Agassi pulls out of Australian Open
Four-time winner Agassi said he won't participate in the first grand slam of 2006 due to an ankle injury.india Updated: Jan 05, 2006 12:00 IST
Australian Open organisers are bracing for a string of high-profile drop-outs after Andre Agassi announced on Thursday that he was withdrawing from the tournament.
The four-times Australian Open champion said he had been forced to pull out of the first grand slam of 2006 because of an ankle injury he suffered last year.
Agassi is the first major casualty from the Open but organisers are expecting more big-name absentees in the next week.
The reigning Australian Open men's champion Marat Safin is in serious doubt because of a long-term knee injury, French Open champion Rafael Nadal is in danger because of a foot problem and former Wimbledon champion Maria Sharapova is in jeopardy because of a shoulder complaint.
Australian Open tournament director Paul McNamee told reporters in Perth it was unlikely any of them would make it to Melbourne Park when the tournament starts on January 16.
"I'm sure by Monday or Tuesday there'll be a lot of information, because if you're not on a plane by Monday I don't think you're playing," he said.
"We always lose a few players every year, but that's inevitable."
Nadal, the world's number-two-ranked player and one of the sport's biggest drawcards, injured his left foot in Madrid last year and hasn't played since.
He pulled out of this week's Chennai Open and announcedon thursday that he was also withdrawing from next week's Sydney International, one of the last major warm-up events before the Australian Open.
"I've spoken with his management and they say it's 50-50 for the Australian Open," McNamee said. "I'm not optimistic now. I think he might miss. 50-50's not a great stat really in my experience."
Safin, who beat world number one Roger Federer in an epic semi-final last year before downing Australia's Lleyton Hewitt in the final, is unlikely to defend his title.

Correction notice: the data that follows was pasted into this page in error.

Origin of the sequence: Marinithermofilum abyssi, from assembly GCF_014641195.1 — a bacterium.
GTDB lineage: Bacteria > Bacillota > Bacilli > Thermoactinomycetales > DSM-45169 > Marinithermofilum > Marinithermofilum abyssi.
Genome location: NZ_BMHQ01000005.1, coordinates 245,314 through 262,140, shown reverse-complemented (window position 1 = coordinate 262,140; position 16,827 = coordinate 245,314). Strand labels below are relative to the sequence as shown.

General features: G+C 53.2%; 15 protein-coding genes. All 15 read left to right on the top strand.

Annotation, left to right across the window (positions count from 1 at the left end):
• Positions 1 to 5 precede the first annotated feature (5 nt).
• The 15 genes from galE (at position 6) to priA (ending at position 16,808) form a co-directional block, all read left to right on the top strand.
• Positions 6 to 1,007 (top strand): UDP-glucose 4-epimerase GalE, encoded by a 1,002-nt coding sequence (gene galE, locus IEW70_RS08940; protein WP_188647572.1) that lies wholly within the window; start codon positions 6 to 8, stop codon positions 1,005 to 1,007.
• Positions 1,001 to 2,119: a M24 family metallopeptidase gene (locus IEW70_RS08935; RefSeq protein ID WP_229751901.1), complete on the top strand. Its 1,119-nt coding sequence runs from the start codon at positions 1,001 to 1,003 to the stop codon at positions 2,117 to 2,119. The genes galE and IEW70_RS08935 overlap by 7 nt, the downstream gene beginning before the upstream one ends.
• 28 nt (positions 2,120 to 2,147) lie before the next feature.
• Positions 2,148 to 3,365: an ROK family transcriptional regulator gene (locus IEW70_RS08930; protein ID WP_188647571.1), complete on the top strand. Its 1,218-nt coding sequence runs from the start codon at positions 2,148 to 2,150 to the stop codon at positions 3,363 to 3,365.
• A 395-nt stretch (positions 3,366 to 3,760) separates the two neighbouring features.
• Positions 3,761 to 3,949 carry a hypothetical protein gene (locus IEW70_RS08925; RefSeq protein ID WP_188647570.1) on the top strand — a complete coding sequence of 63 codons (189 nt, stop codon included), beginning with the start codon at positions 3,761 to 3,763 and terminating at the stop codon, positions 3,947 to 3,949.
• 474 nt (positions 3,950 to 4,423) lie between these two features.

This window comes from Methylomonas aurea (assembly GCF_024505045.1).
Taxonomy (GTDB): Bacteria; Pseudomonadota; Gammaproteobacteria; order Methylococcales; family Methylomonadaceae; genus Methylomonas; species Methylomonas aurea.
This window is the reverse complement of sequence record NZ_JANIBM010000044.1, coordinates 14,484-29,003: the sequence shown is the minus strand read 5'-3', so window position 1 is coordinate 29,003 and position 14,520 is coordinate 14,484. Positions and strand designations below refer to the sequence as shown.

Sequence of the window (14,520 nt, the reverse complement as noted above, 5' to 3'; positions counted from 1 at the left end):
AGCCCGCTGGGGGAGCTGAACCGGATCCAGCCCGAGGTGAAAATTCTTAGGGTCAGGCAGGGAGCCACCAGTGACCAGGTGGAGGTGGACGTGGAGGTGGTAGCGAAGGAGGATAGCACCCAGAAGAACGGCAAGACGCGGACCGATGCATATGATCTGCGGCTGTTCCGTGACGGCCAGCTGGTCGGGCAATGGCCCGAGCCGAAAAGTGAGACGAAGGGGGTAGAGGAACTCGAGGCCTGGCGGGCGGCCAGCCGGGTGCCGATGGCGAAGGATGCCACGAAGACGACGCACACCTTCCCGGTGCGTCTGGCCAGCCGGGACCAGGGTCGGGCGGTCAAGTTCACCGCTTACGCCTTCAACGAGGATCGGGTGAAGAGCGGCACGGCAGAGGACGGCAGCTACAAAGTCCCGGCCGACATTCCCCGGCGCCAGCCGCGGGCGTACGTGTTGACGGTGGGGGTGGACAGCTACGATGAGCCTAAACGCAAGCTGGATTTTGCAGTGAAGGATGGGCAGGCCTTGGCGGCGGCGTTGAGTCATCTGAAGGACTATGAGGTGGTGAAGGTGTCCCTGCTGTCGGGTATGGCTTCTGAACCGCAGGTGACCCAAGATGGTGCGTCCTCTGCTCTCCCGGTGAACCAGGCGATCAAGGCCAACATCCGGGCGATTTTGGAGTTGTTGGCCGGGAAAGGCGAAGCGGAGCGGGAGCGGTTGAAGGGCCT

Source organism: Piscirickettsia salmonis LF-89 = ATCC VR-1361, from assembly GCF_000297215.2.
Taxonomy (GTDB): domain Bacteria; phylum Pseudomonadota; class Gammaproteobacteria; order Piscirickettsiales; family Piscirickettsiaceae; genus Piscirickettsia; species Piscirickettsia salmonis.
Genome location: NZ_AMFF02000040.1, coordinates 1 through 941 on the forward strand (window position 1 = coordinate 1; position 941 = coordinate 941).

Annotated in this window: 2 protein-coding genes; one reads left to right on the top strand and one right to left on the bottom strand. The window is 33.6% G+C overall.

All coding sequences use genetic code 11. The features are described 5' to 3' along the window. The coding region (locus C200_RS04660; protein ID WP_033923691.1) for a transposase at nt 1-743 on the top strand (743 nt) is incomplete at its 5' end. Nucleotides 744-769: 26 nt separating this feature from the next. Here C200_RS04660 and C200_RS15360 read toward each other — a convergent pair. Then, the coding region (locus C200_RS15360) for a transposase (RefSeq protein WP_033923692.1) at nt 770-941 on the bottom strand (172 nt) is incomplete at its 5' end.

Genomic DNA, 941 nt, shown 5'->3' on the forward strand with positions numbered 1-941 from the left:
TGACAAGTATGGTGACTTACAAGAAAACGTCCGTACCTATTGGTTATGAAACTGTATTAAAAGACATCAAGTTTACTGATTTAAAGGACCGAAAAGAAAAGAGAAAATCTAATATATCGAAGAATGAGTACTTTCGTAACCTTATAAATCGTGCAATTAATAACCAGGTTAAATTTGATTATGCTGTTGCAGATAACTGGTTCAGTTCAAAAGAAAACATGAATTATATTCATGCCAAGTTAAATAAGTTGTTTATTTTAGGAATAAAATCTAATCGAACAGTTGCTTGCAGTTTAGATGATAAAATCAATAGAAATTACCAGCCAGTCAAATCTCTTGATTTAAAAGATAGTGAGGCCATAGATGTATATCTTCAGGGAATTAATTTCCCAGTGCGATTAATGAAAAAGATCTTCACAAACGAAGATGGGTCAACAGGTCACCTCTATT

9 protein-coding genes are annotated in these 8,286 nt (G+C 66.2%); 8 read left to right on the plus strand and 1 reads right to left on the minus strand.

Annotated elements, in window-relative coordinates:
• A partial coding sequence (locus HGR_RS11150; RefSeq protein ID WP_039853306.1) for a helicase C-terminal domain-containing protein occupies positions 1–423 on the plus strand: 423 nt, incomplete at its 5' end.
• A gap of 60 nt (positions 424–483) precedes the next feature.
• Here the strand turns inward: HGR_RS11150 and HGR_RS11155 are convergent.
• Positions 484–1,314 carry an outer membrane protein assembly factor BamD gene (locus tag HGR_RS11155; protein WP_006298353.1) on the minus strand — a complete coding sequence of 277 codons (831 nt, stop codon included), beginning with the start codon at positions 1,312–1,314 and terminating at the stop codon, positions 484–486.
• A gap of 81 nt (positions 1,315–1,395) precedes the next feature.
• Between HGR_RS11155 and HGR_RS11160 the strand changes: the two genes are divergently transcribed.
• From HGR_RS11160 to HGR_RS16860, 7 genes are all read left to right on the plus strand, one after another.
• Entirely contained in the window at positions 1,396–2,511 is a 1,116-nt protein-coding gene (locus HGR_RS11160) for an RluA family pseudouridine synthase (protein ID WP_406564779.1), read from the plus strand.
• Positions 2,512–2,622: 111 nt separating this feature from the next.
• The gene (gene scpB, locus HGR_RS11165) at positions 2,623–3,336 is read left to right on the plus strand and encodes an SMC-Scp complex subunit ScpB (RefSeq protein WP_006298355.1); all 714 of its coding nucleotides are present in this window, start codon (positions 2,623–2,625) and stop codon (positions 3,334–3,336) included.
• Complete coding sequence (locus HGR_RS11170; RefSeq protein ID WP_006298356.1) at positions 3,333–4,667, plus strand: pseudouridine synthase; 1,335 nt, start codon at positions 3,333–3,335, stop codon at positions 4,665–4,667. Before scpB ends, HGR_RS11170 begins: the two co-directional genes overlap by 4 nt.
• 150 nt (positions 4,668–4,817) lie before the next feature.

The big Russian has been sidelined since last year and recently pulled out of the Hopman Cup in Perth while his compatriot Sharapova withdrew from the Australian women's hardcourt championships because of her own ongoing injury problems.
"There's no word on Marat Safin, but I have significant doubts (he will play). I'd say he's definitely in doubt, but there's no word yet," McNamee said.
"And Maria Sharapova also had injury problems at the end of the year, so they're not players with fresh injuries."
Agassi, a staunch supporter of the Australian Open when many other top players didn't make the trip Down Under, hasn't played since injuring his ankle at the season-ending Masters Cup in Shanghai in November.
The 35-year-old said he had been undergoing rehabilitation in the hope of playing in Melbourne but ran out of time.
"I made a commitment to myself not to play unless I can be at my absolute best," he said in a statement. "Unfortunately, even with the amount of training and rehabilitation I've been going through, my ankle is still not 100 per cent."
It is not unusual for top players to miss the Australian Open through injuries suffered the previous season and there have been growing calls to move the tournament to a later date.
Last year's casualties included defending champion Justine Henin-Hardenne, beaten finalist Kim Clijsters and Jennifer Capriati, the 2001 and 2002 winner, and this year's toll looks like being even higher.
Players have been demanding the first grand slam of the year, which is traditionally held in the last two weeks of January, be moved back to March when the weather is cooler and also to give them a longer break.
Tennis Australia officials did agree to push the 2007 tournament back one week but later scrapped the plan and reverted to the original dates.